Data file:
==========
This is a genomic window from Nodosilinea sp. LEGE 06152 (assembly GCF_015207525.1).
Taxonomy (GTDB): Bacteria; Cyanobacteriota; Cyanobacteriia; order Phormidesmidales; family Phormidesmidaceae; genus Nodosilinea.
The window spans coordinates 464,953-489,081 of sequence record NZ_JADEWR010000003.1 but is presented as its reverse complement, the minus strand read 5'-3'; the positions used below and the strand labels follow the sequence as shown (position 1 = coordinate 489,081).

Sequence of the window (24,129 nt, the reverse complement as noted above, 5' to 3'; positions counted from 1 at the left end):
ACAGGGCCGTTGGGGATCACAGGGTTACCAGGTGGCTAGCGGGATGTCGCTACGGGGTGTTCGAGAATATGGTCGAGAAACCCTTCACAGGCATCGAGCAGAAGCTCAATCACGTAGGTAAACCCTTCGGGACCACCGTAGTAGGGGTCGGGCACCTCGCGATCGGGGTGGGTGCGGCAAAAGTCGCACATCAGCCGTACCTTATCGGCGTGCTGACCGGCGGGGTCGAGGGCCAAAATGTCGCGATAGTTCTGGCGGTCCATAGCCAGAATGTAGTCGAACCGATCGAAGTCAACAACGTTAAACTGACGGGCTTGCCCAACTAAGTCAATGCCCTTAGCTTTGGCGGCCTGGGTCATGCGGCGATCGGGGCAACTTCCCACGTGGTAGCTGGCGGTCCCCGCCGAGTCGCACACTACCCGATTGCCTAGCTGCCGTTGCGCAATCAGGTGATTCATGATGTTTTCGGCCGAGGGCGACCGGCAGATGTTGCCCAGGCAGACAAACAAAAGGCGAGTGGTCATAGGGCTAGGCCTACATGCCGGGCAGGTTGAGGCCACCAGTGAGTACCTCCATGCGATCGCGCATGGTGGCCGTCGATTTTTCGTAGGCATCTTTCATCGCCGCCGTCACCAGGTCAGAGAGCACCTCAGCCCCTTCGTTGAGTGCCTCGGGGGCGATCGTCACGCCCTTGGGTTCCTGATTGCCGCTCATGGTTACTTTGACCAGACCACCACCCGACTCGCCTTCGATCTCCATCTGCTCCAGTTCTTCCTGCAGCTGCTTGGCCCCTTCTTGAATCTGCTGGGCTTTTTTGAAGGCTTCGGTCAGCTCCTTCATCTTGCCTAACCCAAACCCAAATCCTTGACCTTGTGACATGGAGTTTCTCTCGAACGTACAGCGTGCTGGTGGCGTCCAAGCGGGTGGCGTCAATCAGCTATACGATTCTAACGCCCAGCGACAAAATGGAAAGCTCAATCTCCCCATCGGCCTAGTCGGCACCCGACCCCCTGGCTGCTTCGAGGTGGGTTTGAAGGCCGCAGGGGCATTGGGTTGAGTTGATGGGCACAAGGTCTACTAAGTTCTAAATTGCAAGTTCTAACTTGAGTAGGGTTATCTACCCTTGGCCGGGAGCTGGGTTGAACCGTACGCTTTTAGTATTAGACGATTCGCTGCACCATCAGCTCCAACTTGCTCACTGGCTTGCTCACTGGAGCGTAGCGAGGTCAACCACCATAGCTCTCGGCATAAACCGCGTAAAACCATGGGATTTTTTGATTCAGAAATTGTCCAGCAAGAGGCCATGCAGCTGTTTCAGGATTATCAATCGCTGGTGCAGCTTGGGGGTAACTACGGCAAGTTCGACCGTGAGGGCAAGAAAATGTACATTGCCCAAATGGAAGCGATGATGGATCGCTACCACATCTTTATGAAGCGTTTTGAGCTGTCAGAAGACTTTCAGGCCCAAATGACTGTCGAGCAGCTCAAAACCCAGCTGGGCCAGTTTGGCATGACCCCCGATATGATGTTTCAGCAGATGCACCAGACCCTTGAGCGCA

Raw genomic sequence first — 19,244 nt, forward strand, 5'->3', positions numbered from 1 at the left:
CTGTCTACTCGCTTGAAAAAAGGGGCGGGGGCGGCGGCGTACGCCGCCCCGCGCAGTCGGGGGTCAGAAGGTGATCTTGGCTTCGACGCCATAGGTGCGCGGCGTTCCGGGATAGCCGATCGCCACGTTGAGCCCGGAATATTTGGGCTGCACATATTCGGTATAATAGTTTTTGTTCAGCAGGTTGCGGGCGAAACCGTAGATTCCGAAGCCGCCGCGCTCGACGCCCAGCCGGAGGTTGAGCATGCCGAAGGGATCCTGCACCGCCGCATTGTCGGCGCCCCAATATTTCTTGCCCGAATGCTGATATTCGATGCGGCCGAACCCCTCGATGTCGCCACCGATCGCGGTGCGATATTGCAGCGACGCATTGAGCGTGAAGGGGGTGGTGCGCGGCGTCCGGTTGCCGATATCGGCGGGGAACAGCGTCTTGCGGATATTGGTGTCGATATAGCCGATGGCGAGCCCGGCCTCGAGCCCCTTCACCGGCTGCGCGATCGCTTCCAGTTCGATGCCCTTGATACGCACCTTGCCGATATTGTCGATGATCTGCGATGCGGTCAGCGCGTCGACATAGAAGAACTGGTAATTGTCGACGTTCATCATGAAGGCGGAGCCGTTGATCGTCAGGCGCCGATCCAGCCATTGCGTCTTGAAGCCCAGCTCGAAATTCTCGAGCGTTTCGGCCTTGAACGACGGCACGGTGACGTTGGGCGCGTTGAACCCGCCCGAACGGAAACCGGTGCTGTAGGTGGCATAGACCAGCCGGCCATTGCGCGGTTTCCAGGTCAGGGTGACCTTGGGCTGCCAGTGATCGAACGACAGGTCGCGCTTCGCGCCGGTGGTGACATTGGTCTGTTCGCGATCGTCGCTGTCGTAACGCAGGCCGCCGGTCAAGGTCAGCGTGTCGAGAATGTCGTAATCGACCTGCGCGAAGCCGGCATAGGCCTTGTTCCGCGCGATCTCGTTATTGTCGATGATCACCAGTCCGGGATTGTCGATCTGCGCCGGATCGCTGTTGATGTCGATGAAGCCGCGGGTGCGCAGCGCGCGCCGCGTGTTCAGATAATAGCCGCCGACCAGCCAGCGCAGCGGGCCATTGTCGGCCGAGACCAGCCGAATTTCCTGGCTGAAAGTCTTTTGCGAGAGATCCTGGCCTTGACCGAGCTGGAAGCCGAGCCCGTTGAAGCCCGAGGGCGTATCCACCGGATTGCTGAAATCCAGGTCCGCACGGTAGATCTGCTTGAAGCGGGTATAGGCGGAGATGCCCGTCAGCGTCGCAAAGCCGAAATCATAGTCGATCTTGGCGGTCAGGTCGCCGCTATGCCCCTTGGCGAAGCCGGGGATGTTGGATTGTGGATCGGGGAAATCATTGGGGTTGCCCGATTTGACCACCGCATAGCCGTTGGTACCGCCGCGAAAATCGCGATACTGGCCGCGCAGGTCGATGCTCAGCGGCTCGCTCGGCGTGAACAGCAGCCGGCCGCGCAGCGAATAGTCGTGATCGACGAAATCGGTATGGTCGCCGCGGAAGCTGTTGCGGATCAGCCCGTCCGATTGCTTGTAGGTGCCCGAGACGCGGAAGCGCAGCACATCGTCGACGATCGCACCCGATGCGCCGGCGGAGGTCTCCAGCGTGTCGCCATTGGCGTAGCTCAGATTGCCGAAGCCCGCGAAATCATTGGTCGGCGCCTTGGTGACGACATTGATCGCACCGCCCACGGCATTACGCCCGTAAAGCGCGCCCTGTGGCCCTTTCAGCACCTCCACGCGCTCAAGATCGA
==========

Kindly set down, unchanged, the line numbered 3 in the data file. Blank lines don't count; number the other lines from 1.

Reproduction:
The window spans coordinates 464,953-489,081 of sequence record NZ_JADEWR010000003.1 but is presented as its reverse complement, the minus strand read 5'-3'; the positions used below and the strand labels follow the sequence as shown (position 1 = coordinate 489,081).